Ardem Patapoutian, Ph.D.
Director of Discovery Research
Physical pain is one of the oldest and most universal issues in human health, and improving the clinical management of pain remains a great medical challenge today. Pain perception originates within the central nervous system (CNS) in response to activity of peripheral nociceptors. This is something that scientists have understood for a long time. Even as far back as 1898, Charles Sherrington defined nociception as the ability of specialized neurons within the peripheral nervous system (PNS) to sense damage to tissues such as the skin. But the detailed molecular picture of nociception and pain sensation were a mystery then and are only beginning to emerge.
At GNF, we are leading the search for the elusive molecular sensors involved in pain and our ability to sense our environment through touch. The significant insights gained from these studies may have an impact on novel treatments for pain.
Our laboratory is employing powerful new technologies for identifying and characterizing the genes that encode sensory molecules, such as those responsible for detecting damage-causing noxious stimuli. For example, we identified TRPA1, which encodes for a protein that belongs to the Transient Receptor Potential (TRP) ion channel family. Interestingly, TRPA1 is activated by noxious cold, a variety of pungent compounds present in plant extracts such as allicin from garlic, and by environmental irritants such as acrolein. We are currently working towards understanding the mechanism of activation of these ion channels and exploring their role in vivo. In addition, we are continuing to search for additional sensory receptors.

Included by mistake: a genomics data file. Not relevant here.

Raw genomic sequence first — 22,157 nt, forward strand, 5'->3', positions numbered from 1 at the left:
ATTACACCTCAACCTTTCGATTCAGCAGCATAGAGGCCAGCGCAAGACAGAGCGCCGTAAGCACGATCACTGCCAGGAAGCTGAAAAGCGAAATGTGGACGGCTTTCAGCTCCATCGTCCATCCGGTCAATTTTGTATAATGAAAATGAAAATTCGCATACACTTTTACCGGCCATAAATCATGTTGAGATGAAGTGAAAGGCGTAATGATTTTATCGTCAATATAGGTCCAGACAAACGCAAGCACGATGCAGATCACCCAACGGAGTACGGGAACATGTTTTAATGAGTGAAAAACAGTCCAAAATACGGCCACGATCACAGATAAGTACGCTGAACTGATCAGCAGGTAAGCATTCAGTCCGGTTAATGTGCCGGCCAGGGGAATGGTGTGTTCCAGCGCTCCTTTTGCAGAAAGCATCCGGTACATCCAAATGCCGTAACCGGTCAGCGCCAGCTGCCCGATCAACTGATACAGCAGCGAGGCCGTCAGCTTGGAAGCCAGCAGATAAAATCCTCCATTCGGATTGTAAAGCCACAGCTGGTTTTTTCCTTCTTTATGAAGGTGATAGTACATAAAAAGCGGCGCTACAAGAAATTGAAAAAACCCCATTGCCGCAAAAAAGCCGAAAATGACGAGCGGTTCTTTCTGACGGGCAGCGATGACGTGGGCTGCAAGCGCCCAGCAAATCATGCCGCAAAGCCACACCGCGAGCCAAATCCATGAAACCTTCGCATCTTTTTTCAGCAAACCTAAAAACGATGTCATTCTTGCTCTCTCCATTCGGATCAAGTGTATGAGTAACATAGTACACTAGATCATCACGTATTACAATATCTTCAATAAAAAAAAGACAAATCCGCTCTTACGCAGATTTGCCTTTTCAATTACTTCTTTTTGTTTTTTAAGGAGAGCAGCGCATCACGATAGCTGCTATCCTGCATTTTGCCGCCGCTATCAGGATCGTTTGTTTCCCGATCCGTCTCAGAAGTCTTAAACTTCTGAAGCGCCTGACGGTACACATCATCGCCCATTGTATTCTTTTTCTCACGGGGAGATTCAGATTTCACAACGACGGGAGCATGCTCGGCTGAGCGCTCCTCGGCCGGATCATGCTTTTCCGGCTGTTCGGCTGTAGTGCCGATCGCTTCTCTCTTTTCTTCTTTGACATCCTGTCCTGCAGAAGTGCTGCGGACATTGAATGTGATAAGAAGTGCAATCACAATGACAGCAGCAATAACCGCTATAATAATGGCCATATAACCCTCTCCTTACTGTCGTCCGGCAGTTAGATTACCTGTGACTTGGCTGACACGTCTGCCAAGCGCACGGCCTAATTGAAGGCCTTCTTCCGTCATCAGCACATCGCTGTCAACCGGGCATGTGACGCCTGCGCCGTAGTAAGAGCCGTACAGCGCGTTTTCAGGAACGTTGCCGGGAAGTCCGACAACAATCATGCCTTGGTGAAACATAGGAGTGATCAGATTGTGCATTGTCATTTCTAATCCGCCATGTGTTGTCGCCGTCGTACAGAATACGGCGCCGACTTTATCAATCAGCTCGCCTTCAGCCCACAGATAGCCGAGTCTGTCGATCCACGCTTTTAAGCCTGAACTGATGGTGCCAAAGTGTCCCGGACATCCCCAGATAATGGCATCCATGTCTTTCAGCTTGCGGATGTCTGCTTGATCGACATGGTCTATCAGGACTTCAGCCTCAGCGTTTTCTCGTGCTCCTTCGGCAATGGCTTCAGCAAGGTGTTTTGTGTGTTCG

Macpherson LJ, Dubin AE, Evans MJ, Marr F, Schultz PG, Cravatt BF, Patapoutian A. Noxious compounds activate TRPA1 ion channels through covalent modification of cysteines. Nature 2007;445(7127):541-5.
Moqrich A, Hwang SW, Earley TJ, Petrus MJ, Murray AN, Spencer KS, Andahazy M, Story GM, Patapoutian A. Impaired thermosensation in mice lacking TRPV3, a heat and camphor sensor in the skin. Science 2005;307(5714):1468-72.
Story GM, Peier AM, Reeve AJ, Eid SR, Mosbacher J, Hricik TR, Earley TJ, Hergarden AC, Andersson DA, Hwang SW, et al. ANKTM1, a TRP-like channel expressed in nociceptive neurons, is activated by cold temperatures. Cell 2003;112(6):819-29.